Charlie Flanagan: “From the consciousness of danger to the consciousness of peace”

Anglo Irish agreement laid the foundations for the peace process that followed

Taoiseach Garret FitzGerald and British prime minister Margaret Thatcher at the signing of the Anglo-Irish agreement in Hillsborough Castle in 1985. Photograph: Matt Kavanagh

Taoiseach Garret FitzGerald and British prime minister Margaret Thatcher at the signing of the Anglo-Irish agreement in Hillsborough Castle in 1985. Photograph: Matt Kavanagh

 

On July 11th, 2014, I was appointed Minister for Foreign Affairs and Trade. That afternoon I called Theresa Villiers, the Secretary of State for Northern Ireland, to discuss how we could best work together as co-guarantors of the peace process.

Our focus ever since has been on helping the parties work together more effectively and deal sensitively and comprehensively with the past, while looking to a future where Northern Ireland is free of the dark shadow of paramiltarism.

Over the last 16 months, my engagement with Northern Ireland has been intensive. It has included three months of talks that lead to last year’s Stormont House Agreement and the most recent round of negotiations, which began in early September and will, I hope, conclude in the coming week.

For anyone watching from afar, it must be tempting to think it’s like Groundhog Day, one continuous grind of slow, agonising negotiations with little progress – often one step forward, two steps back. That perhaps, after all, not much has really been achieved.

I totally reject that thesis. Reflecting on the 30th anniversary of the historic Anglo-Irish Agreement can help us realise just how much has been accomplished.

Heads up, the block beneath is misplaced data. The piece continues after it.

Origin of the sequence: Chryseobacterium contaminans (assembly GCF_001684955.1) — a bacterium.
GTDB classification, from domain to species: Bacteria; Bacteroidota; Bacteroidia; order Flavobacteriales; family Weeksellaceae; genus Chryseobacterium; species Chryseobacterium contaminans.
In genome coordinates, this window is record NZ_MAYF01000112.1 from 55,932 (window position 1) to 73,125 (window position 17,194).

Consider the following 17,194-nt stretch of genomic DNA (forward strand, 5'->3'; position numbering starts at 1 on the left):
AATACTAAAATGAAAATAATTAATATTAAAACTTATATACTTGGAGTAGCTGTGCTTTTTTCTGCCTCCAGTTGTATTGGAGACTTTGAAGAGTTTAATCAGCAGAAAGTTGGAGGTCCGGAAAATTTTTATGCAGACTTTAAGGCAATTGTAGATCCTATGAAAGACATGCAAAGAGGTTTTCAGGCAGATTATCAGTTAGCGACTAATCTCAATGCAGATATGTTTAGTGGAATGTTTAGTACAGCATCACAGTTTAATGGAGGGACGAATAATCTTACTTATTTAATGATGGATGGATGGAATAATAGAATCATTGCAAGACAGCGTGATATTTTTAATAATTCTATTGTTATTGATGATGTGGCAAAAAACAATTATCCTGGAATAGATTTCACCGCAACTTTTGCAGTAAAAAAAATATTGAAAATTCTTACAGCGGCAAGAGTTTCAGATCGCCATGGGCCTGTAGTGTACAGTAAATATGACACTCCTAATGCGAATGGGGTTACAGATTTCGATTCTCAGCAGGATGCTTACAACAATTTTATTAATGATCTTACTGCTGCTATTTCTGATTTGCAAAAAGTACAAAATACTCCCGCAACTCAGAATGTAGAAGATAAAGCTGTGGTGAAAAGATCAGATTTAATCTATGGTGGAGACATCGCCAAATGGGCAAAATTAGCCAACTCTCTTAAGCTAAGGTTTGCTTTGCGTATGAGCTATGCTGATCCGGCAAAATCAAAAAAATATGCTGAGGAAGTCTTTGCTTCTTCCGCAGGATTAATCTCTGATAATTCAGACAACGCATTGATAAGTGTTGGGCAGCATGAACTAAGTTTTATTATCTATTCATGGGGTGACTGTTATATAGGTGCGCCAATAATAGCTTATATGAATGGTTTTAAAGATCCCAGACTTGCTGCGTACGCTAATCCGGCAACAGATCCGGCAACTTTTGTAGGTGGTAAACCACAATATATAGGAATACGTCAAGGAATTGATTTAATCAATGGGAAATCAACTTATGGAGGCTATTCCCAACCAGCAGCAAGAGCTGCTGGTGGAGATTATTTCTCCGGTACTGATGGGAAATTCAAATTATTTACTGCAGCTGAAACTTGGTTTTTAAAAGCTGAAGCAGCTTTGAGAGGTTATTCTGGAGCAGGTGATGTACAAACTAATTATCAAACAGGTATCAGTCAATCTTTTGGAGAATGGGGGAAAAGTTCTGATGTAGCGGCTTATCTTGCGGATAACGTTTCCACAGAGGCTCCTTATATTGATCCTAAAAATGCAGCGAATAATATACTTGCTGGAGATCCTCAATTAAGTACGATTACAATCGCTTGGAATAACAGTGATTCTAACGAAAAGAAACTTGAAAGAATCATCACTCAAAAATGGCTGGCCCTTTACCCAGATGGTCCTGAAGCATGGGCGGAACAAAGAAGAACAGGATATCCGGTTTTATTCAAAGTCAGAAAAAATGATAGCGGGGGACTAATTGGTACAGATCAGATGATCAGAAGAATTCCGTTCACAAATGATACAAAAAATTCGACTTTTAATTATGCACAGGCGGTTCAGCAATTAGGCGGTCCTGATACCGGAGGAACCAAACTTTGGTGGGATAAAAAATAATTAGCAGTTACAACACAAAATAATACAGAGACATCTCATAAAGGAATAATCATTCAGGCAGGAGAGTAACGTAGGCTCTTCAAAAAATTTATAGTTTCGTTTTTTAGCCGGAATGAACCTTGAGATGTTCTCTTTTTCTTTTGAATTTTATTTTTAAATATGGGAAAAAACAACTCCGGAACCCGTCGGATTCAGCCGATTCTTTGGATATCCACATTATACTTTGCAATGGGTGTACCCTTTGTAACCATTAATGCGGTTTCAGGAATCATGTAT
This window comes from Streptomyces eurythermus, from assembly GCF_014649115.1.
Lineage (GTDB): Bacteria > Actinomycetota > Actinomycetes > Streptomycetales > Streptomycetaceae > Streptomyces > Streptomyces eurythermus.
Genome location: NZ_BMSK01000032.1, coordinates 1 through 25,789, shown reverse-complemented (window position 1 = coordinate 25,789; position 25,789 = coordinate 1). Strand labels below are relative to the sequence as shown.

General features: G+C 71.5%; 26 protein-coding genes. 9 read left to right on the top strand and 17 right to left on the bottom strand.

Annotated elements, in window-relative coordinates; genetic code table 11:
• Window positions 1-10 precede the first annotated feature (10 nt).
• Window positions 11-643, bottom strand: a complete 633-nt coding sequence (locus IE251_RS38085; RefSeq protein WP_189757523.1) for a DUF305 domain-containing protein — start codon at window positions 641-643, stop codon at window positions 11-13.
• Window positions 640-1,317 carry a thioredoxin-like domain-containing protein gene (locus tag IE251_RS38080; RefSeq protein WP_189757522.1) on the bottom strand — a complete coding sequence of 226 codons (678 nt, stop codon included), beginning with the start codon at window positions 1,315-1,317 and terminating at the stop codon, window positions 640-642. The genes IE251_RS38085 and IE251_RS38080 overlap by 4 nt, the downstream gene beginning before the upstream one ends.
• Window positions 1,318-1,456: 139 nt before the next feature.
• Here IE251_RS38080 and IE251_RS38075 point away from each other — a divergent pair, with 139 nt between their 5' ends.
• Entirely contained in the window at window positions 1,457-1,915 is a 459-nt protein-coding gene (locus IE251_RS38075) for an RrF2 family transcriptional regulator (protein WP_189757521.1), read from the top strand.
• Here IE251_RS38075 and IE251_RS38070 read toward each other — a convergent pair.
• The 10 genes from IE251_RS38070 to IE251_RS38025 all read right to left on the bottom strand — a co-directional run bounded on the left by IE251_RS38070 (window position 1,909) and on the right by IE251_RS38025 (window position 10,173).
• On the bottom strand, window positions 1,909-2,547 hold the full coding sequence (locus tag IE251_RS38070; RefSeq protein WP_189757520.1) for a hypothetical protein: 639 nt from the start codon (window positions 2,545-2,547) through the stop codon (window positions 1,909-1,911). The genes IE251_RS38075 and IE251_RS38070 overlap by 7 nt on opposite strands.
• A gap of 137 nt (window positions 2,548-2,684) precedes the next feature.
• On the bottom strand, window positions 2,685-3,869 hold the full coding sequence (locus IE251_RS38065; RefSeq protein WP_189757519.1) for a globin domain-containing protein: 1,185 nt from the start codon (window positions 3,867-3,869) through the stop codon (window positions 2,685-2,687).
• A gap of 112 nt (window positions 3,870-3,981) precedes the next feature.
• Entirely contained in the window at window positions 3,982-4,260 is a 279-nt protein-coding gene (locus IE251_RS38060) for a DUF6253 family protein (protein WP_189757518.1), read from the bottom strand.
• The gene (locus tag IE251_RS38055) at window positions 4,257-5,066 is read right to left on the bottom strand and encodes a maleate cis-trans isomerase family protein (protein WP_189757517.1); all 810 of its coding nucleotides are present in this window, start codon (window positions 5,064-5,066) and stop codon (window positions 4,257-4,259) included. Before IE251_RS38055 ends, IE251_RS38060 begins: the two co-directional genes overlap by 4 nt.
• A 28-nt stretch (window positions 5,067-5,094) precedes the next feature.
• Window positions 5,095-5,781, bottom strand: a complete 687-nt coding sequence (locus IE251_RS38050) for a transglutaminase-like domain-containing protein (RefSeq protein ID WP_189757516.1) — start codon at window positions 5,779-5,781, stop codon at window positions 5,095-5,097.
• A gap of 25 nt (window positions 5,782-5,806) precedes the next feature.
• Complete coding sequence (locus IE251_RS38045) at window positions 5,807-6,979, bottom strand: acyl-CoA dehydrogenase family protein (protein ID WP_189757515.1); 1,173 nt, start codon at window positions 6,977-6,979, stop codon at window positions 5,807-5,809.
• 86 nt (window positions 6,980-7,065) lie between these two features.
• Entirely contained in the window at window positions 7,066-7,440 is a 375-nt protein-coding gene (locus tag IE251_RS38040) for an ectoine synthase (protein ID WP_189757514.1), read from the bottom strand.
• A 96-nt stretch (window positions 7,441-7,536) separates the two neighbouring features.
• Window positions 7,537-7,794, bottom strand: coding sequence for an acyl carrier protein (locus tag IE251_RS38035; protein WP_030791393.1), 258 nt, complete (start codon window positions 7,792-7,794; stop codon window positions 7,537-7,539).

The 1985 agreement – the achievement in the main of Dr Garret FitzGerald and Margaret Thatcher – deserves to be remembered as an exercise in leadership against the odds. The agreement laid the foundations for the close British-Irish partnership, which itself helped make possible the peace process that followed.

And remembering the agreement is not just a matter of historical record. Thirty years later there are still lessons to be drawn from its negotiation and implementation, as well as its inevitable shortcomings.

In the 1980s, political relations between Britain and Ireland were operational and civil, maybe, but hampered by both mutual suspicion and disagreement on how to resolve the conflict in Northern Ireland. The agreement, by bringing our two governments much closer together, dramatically changed that relationship for the better.

Most importantly still, the agreement was a bulwark against those who did not want peace on our islands. It demonstrated that diplomacy and dialogue could secure real results. And, by corollary, it landed a telling blow against the argument that violence was the only path worth following.

Shock to the system

As subsequent peace initiatives were developed in the 1990s, key lessons were learned from the agreement’s deficiencies. While the exclusion of unionists from the negotiations in 1985 was a regrettable necessity, both governments became convinced over time that only an inclusive approach could achieve a comprehensive settlement.

And while the agreement was intended to marginalise the paramilitaries, it soon became apparent that peace was better served by the offer of inclusion – conditional on the rejection of violence.

The agreement did not solve all the problems in Northern Ireland. It never claimed it would. But considering the environment from which it emerged, it could hardly have achieved more.

Building on its achievements, and establishing a stable structure to allow the communities to work seamlessly together in Northern Ireland, has proved undeniably challenging ever since. The Good Friday Agreement was a big advance. There is, as we know, much road to travel still. But we are getting there, step-by-step.

No collapse

Most significant of all was the clear signal from the people of Northern Ireland to their politicians that they want functioning power-sharing government and will not settle for less. This fact in itself is a significant accomplishment.

During my time as Minister, I have often reflected on the words of WT Cosgrave in 1927, five years into the establishment of our independent State. Mindful “of the historical circumstances of our times”, Cosgrave spoke of the transition in Ireland from “the consciousness of danger to . . . the consciousness of peace”.

The past 30 years have been about just such a transition in Northern Ireland, from those first steps taken by both governments in 1985 to the crucial next steps that all parties, with the support of the two governments, are now taking towards real, lasting peace.

Charles Flanagan is Minister for Foreign Affairs and Trade

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